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Digital suburbs? Some policy implications of greater domestic connectivity

Johnson, Louise 2013, Digital suburbs? Some policy implications of greater domestic connectivity, in State of Australian Cities Conference 2013: Refereed Proceedings, State of Australian Cities Research Network, Sydney, N.S.W..

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Title Digital suburbs? Some policy implications of greater domestic connectivity
Author(s) Johnson, LouiseORCID iD for Johnson, Louise orcid.org/0000-0002-0934-3339
Conference name State of Australian Cities. National Conference (2013: Sydeny, N.S.W.)
Conference location Sydney, N.S.W.
Conference dates 26-29 Nov. 2013
Title of proceedings State of Australian Cities Conference 2013: Refereed Proceedings
Editor(s) Ruming, Kristian
Randolph, Randolph
Gurran, Nicole
Publication date 2013
Total pages 9
Publisher State of Australian Cities Research Network
Place of publication Sydney, N.S.W.
Keyword(s) Australia
Suburbs
Digital connectivity
Melbourne
Outer suburbs
Summary Since the mid-1990s there has occurred a communications revolution. With the development and widespread dissemination of Information Communications Technologies (ICTs), the capacity of virtually everyone in the developed world to send, receive and manipulate masses amounts of information has been transformed. In the light of high levels of internet uptake across Australian cities and the looming rollout of the National Broadband Network, it is timely to investigate just what the impacts may be on house design, service access, socialisation and connections to localities. The answer to these questions will potentially have profound implications for the future planning of Australian cities and suburbs. So, has the proliferation of domestic broadband led to more people working from home rather than commuting, on line socialising, and on line service access? Or has greater connectivity meant that the form and range of information flow has altered but the physicality of service provision, job access and socialisation is just, if not more, important? This paper will locate these questions within research on the economic, social and political impacts of ICTs before discussing how the digital revolution is having limited economic effects but profound social and political impacts on Melbourne’s western suburbs.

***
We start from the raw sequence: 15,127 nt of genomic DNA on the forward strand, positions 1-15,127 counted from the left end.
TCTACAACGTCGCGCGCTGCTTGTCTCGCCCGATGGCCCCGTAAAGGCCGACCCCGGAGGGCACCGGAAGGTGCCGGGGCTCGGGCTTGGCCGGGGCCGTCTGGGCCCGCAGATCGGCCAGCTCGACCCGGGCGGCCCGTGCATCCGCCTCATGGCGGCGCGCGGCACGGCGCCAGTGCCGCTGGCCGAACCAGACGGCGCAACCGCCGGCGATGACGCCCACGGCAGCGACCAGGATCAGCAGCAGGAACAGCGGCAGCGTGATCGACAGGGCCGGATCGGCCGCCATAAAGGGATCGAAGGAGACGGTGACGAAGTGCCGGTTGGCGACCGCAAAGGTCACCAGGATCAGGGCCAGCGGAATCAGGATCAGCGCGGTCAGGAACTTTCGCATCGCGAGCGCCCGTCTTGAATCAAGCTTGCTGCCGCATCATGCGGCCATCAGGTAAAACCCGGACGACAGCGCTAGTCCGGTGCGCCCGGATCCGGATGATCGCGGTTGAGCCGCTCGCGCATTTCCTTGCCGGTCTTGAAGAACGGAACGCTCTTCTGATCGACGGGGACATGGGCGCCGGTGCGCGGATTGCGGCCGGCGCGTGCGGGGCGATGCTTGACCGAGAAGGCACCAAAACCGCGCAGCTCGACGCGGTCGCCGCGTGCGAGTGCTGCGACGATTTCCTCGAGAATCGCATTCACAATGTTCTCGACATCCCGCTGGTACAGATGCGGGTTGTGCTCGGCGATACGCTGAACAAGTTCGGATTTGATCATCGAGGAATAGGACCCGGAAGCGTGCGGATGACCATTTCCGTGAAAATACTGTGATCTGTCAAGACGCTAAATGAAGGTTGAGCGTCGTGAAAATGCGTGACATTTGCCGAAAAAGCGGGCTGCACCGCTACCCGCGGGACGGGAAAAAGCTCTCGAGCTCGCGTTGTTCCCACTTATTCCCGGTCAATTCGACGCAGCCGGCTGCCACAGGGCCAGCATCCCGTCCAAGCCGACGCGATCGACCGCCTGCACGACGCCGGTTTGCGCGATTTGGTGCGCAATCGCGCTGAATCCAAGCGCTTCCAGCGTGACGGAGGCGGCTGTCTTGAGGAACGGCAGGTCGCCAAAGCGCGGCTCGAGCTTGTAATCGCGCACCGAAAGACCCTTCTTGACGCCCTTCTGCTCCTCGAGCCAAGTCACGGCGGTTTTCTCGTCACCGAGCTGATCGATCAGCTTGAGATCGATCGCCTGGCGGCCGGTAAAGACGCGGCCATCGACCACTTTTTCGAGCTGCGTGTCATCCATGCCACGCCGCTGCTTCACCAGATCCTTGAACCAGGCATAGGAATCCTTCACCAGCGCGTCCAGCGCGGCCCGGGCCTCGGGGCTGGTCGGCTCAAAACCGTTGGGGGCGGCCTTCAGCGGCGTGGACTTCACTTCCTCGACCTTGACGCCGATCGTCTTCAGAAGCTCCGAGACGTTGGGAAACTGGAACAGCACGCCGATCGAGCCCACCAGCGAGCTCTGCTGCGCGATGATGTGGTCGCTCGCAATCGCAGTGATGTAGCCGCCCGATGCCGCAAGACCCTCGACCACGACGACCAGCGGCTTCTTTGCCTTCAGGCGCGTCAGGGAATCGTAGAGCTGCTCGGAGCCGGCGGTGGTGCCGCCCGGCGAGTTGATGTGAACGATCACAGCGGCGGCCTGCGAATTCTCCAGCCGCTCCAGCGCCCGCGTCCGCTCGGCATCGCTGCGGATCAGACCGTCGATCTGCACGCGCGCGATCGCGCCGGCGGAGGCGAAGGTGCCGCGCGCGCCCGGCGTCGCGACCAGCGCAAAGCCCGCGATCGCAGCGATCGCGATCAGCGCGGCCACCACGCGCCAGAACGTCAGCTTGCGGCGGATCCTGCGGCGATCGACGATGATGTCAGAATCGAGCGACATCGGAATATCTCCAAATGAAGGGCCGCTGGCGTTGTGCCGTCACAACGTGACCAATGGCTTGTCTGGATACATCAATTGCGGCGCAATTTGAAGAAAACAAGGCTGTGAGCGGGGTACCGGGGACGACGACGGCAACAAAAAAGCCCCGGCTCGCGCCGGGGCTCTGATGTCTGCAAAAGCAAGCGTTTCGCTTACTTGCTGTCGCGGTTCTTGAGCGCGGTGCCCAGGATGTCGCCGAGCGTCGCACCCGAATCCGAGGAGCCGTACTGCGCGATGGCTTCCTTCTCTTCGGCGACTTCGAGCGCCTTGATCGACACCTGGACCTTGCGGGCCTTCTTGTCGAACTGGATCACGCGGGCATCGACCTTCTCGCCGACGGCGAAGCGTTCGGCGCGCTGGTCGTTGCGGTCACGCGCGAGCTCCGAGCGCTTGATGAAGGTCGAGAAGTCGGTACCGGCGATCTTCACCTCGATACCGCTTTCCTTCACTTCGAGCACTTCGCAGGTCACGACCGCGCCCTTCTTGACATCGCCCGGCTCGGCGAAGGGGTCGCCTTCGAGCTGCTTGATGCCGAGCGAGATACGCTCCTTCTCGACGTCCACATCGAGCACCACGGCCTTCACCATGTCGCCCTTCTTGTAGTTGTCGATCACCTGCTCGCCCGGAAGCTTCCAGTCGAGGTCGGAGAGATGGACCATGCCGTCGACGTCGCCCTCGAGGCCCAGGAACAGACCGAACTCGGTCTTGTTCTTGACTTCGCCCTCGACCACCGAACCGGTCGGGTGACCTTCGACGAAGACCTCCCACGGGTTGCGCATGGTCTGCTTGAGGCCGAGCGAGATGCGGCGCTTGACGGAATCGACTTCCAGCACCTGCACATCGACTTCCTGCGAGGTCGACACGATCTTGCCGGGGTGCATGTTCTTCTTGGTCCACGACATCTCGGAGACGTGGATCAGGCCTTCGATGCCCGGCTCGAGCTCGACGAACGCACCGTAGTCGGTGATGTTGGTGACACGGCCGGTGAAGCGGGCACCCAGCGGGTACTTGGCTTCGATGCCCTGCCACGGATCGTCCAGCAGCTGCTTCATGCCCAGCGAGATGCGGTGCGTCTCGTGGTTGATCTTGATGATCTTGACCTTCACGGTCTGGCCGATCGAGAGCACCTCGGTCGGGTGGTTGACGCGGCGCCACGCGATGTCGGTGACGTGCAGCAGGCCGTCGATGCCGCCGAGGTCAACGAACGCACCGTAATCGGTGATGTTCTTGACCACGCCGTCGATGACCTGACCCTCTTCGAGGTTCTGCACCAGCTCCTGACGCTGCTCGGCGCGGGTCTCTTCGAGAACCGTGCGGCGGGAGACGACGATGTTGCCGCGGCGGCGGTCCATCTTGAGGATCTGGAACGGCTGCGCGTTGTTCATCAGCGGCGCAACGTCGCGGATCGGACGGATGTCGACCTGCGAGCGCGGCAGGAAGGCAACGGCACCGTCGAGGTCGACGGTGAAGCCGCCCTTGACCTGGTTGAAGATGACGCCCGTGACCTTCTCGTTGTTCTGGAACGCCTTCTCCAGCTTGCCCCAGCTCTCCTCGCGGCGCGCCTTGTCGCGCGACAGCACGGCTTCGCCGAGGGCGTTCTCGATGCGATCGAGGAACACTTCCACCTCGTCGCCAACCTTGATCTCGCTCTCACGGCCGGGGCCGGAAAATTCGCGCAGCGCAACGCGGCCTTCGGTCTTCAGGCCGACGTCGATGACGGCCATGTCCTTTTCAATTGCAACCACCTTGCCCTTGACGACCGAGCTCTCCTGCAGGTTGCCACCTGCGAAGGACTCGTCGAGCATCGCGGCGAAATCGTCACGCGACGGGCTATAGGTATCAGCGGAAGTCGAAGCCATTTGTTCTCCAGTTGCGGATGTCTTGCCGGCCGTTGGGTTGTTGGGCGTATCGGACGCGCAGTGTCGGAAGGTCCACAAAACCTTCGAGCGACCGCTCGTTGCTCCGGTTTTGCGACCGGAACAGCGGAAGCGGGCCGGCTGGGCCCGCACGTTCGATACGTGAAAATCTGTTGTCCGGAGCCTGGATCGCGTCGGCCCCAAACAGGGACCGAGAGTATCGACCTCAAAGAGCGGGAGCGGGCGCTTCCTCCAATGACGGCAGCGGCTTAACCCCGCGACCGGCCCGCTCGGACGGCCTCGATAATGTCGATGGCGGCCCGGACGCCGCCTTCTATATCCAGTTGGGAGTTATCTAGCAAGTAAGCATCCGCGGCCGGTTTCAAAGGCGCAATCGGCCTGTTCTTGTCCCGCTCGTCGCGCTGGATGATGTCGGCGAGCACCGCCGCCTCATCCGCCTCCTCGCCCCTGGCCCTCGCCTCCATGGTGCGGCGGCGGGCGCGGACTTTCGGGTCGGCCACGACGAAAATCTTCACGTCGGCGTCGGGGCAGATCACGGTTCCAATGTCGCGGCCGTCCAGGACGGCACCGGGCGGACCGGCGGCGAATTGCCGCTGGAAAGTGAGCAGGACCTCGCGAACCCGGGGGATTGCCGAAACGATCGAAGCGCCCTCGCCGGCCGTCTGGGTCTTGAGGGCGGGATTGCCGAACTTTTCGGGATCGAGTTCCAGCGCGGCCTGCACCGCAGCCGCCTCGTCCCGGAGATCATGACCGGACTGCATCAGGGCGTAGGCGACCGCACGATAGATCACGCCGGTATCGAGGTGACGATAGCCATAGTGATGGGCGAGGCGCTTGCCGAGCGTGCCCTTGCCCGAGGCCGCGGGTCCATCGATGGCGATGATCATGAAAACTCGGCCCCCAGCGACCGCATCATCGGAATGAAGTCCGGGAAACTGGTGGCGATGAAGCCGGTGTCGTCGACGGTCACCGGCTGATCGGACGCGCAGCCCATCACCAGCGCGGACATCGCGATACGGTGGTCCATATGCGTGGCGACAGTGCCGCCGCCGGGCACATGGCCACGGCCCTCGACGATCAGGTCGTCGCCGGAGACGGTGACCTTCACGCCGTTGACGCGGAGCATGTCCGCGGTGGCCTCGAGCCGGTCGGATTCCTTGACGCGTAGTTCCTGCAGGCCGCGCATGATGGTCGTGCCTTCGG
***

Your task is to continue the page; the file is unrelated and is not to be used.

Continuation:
ISBN 1740440331
Language eng
Field of Research 160403 Social and Cultural Geography
160404 Urban and Regional Studies (excl Planning)
Socio Economic Objective 960708 Urban Land Policy
HERDC Research category E1.1 Full written paper - refereed
ERA Research output type E Conference publication
Copyright notice ©2013, State of Australian Cities Research Network
Persistent URL http://hdl.handle.net/10536/DRO/DU:30087353

Document type: Conference Paper
Collections: School of Humanities and Social Sciences
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